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Philmont mayor challenged by former Claverack supervisor

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    Robin Andrews
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    Douglas Cropper
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    Larry Ostrander
March 15, 2019 10:14 pm

PHILMONT — The seats of mayor and two trustees are up for grabs in the annual village election Tuesday.

Longtime incumbent Clarence “Skip” Speed will face former Claverack Town Supervisor and Philmont Trustee Robin Andrews in the mayoral race. All seats are two-year terms. Three candidates are vying for two trustee seats.

Unopposed races are not included.

For mayorRobin Andrews

Age: 56

Occupation: Magazine publishing consultant

Education: She has a Bachelor of Science degree in Marketing and Management from New York University.

Andrews, a member of the Citizen’s Party, is not new to politics. She was a trustee in Philmont from 2007 to 2009. She served as Claverack Town Supervisor from 2010 to 2013. As Claverack supervisor, Andrews is most proud of having Philmont police cover the Claverack Court for substantial savings as well as refinancing a municipal bond saving taxpayers around $80,000, she said.

“There is not so much a top issue as much as that opportunities for the village government to act are being missed,” Andrews said. “There have been long-standing issues, such as sidewalk maintenance, the state of buildings and rental units, transportation issues for residents and addiction issues that need proactive strategies and plans. In addition, by more proactively engaging the new owners, businesses and initiatives that are emerging out of the community, we could enhance the integration and effective use of resources.”


Age: 79

Occupation: Owner and operator of Speed’s Garage in Mellenville

Education: Ockawamick Central School, now Taconic Hills Central School, Class of 1958

A member of the People’s Party, Speed has served the village for 17 years as a mayor and trustee. He is most proud of securing new police cars through a grant and a new fire truck for the fire company and a new Department of Public Works building. The village is working to lease its property on Canal Street for workspace.

If re-elected, Speed wants to work on fewer vacant and more owner-occupied properties. He wants to crackdown on what he calls “no show” landlords.

“I would like to see the village becoming a thriving destination with full storefronts,” Speed said.

Speed is a member of the “People’s Party.” He did not submit a photo.

For trusteeDouglas Cropper

Age: 66

Occupation: Retired teacher from Taconic Hills Central School, occasional substitute teacher.

Education: Bachelors of Science and master’s degree from SUNY Oswego

A resident of Philmont for 35 years, he has served as trustee for 17 years and previously served on the village’s Zoning Board of Appeals. He is an active member of the Philmont Fire Company as a responder and assistant treasurer and he is a state Safe Boating Instructor.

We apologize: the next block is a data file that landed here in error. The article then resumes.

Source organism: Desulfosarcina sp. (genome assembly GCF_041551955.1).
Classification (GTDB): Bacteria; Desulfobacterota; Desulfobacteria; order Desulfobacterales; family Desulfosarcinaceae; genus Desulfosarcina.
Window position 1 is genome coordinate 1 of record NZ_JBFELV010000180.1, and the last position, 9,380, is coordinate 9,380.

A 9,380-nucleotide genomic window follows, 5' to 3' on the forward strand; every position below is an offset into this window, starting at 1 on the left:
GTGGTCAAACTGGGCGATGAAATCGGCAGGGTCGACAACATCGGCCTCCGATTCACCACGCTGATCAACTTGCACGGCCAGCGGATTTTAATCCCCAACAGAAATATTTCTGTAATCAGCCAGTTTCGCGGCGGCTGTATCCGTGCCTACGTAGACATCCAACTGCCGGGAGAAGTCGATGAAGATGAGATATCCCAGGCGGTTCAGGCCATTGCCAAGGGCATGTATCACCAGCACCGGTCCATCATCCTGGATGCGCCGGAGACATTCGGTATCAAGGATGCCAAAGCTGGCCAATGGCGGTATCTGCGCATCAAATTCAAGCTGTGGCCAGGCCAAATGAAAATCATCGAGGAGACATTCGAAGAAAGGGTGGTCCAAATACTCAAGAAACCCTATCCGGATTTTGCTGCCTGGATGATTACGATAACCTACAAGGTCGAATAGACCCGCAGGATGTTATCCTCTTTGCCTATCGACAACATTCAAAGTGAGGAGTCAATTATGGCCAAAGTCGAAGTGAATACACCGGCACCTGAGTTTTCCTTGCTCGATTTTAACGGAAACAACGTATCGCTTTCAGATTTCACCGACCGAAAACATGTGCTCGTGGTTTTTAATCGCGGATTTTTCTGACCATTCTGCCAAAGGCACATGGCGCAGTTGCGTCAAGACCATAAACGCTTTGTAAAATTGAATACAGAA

As a trustee, Cropper said the board has financed an account for derelict buildings, worked with Habitat for Humanity, improved its Community Center programs and library significantly and received grants for energy efficiency after taking the steps to be a Climate Smart Community.

“Our vision is a clean, vibrant village with an excellent quality of life for all,” Cropper said. “We have been the recipients of a state BOA grant, and this has the capacity to make our village even better. We oversee all of the departments in the village, and we have not overburdened residents with taxes and fees. We have collected most of the overdue back taxes recently.”

Cropper is a member of the Village Party.

Heath Iverson

Iverson could not be reached for comment. He is a member of the Philmont’s Future Party.

Laurence Ostrander

Age: 60

Occupation: Purchasing Manager for Ed Herrington Inc.

Education: Taconic Hills Central School Class of 1977; Bachelor of Science degree from the College of Environmental Science and Forestry in 1981.

Ostrander lives in Philmont with his wife of 30 years, Maria. They have two daughters, Ashley and Colleen, and a son, Brian.

An incumbent, Ostrander is most proud of his work of converting the village’s energy source to solar power. The village now receives energy from Monolith Solar through a remote metering program, he said. The village is in the process of converting its street lights to LED bulbs and setting up an electric car charge station.

If re-elected, Ostrander’s focus will be making sure the village completes the process of finishing a grant that will allow the village to “create numerous opportunities” for the village to revitalize key areas vital to the future,” he said.

Ostrander is a member of the Pine Tree Party.

The village’s annual election will be held on Tuesday at the Village Hall, 124 Main St. Voting is in the assembly room between the hours of noon and 9 p.m.